Librarians celebrate the power of the written word and its ability to change lives. Whether rallying against censorship or finding the perfect book for a reluctant or burgeoning reader, library professionals have a rich history of helping people through the written word.
There is perhaps no more poignant example of this kind of dedication than the story of Clara Estelle Breed, children's librarian at the San Diego Public Library during World War II. Miss Breed, as she was known to her young patrons, knew and loved the many Japanese-American children in her library's service area. On April 8, 1942, she went to the San Diego train station armed with self-addressed, stamped postcards to give to those children as they, with their families, were sent away to internment camps.
In response to the attack on Pearl Harbor, President Franklin Delano Roosevelt issued Executive Order 9066 on February 19, 1942, establishing "military areas" on the West Coast from which "any or all persons" could be excluded--the first step in the eventual relocation of as many as 120,000 Japanese Americans from the West Coast to inland camps.
For internees far away from their homes, the delivery of U.S. mail served as a crucial tie to the outside world. Miss Breed received more than 250 letters detailing her young patrons' experiences and day-to-day life in the Poston Relocation Center in the Arizona desert. She treasured these letters and continued to correspond with many of the former internees after the end of the war until her death in 1994 at age 88. Miss Breed gave her cherished collection to one of her correspondents, Elizabeth Yamada, who donated it to the Japanese American National Museum in Los Angeles.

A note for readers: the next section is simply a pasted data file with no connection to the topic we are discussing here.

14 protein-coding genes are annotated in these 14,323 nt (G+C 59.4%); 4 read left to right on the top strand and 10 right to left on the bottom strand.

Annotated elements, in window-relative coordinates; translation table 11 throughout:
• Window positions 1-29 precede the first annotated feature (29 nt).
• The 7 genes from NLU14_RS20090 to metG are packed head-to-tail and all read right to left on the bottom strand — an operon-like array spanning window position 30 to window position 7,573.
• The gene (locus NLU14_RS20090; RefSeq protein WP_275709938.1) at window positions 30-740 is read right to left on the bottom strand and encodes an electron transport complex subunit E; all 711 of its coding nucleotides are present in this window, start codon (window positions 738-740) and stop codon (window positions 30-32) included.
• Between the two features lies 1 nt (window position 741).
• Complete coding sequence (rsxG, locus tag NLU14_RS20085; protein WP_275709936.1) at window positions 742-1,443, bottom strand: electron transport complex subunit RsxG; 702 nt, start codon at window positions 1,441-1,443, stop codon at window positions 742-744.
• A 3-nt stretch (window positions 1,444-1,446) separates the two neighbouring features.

It was because of this generous donation that the world got a glimpse of the powerful relationship between a librarian and "her" children. Digital exhibits, including transcripts of some of the letters, tell Miss Breed's story on Web sites of the Japanese American National Museum (www.janm.org/breed/title.htm) and the Smithsonian National Postal Museum (www.si.edu/postal/far/exhibit.html), and her story was featured on the May 9, 2001, edition of National Public Radio's Morning Edition (www.npr.org/programs/morning/features/2001/may/010509.japanesecamp.h tml) as well.
Although the children were often frustrated by their experiences in the camps, patriotism was a recurring theme in many of their letters. The older boys spoke of their eagerness to enlist, and the difficulties endured were often viewed as contributions to the war effort. After describing the terrible dust and heat in an August 27, 1942, letter, Louise Ogawa wrote, If American soldiers can endure hardships, so can we!
The children spoke of kinship with the American soldiers. On December 23, 1943, Tetsuzo Hirasaki wrote, Now I know how soldiers feel about mail. …